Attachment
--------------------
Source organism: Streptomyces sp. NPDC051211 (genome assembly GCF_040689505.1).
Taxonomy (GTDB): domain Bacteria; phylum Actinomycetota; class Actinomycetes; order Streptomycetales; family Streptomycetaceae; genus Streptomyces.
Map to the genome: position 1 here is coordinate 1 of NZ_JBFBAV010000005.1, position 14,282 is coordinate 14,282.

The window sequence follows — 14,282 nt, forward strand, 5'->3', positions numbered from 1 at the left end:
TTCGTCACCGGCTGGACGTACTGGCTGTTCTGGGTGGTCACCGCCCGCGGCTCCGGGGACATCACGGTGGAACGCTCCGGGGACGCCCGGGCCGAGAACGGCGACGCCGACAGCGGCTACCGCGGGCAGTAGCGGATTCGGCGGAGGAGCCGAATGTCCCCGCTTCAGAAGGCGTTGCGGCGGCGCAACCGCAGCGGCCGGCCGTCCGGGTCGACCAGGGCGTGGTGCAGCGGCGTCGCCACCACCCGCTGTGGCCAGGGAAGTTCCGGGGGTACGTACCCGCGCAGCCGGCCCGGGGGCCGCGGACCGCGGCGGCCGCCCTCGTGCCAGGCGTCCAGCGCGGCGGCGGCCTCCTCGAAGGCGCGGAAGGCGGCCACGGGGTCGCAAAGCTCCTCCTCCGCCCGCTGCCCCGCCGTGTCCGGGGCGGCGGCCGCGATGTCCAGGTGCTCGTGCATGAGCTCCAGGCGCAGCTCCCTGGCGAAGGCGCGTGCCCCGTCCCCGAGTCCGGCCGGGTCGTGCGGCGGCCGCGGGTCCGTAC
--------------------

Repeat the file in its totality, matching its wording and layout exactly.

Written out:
Source organism: Streptomyces sp. NPDC051211 (genome assembly GCF_040689505.1).
Taxonomy (GTDB): domain Bacteria; phylum Actinomycetota; class Actinomycetes; order Streptomycetales; family Streptomycetaceae; genus Streptomyces.
Map to the genome: position 1 here is coordinate 1 of NZ_JBFBAV010000005.1, position 14,282 is coordinate 14,282.

The window sequence follows — 14,282 nt, forward strand, 5'->3', positions numbered from 1 at the left end:
TTCGTCACCGGCTGGACGTACTGGCTGTTCTGGGTGGTCACCGCCCGCGGCTCCGGGGACATCACGGTGGAACGCTCCGGGGACGCCCGGGCCGAGAACGGCGACGCCGACAGCGGCTACCGCGGGCAGTAGCGGATTCGGCGGAGGAGCCGAATGTCCCCGCTTCAGAAGGCGTTGCGGCGGCGCAACCGCAGCGGCCGGCCGTCCGGGTCGACCAGGGCGTGGTGCAGCGGCGTCGCCACCACCCGCTGTGGCCAGGGAAGTTCCGGGGGTACGTACCCGCGCAGCCGGCCCGGGGGCCGCGGACCGCGGCGGCCGCCCTCGTGCCAGGCGTCCAGCGCGGCGGCGGCCTCCTCGAAGGCGCGGAAGGCGGCCACGGGGTCGCAAAGCTCCTCCTCCGCCCGCTGCCCCGCCGTGTCCGGGGCGGCGGCCGCGATGTCCAGGTGCTCGTGCATGAGCTCCAGGCGCAGCTCCCTGGCGAAGGCGCGTGCCCCGTCCCCGAGTCCGGCCGGGTCGTGCGGCGGCCGCGGGTCCGTAC